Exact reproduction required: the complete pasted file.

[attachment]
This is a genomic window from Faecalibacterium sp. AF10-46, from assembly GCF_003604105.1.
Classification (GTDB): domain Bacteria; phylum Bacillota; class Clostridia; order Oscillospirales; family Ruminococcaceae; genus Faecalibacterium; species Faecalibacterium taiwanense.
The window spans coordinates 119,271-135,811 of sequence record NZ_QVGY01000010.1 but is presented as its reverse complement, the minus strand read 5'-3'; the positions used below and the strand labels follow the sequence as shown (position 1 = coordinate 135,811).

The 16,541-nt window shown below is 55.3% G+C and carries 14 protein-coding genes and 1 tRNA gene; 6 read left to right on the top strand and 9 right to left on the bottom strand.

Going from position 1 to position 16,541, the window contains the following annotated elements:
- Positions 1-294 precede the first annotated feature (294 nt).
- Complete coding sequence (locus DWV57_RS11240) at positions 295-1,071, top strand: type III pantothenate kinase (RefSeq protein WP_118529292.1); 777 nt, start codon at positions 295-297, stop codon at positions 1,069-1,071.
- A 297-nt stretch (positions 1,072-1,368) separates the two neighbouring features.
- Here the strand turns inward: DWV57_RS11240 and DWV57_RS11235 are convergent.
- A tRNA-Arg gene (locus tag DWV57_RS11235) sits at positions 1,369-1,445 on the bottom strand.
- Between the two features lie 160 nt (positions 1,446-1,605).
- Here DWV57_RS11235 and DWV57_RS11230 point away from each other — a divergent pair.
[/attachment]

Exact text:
This is a genomic window from Faecalibacterium sp. AF10-46, from assembly GCF_003604105.1.
Classification (GTDB): domain Bacteria; phylum Bacillota; class Clostridia; order Oscillospirales; family Ruminococcaceae; genus Faecalibacterium; species Faecalibacterium taiwanense.
The window spans coordinates 119,271-135,811 of sequence record NZ_QVGY01000010.1 but is presented as its reverse complement, the minus strand read 5'-3'; the positions used below and the strand labels follow the sequence as shown (position 1 = coordinate 135,811).

The 16,541-nt window shown below is 55.3% G+C and carries 14 protein-coding genes and 1 tRNA gene; 6 read left to right on the top strand and 9 right to left on the bottom strand.

Going from position 1 to position 16,541, the window contains the following annotated elements:
- Positions 1-294 precede the first annotated feature (294 nt).
- Complete coding sequence (locus DWV57_RS11240) at positions 295-1,071, top strand: type III pantothenate kinase (RefSeq protein WP_118529292.1); 777 nt, start codon at positions 295-297, stop codon at positions 1,069-1,071.
- A 297-nt stretch (positions 1,072-1,368) separates the two neighbouring features.
- Here the strand turns inward: DWV57_RS11240 and DWV57_RS11235 are convergent.
- A tRNA-Arg gene (locus tag DWV57_RS11235) sits at positions 1,369-1,445 on the bottom strand.
- Between the two features lie 160 nt (positions 1,446-1,605).
- Here DWV57_RS11235 and DWV57_RS11230 point away from each other — a divergent pair.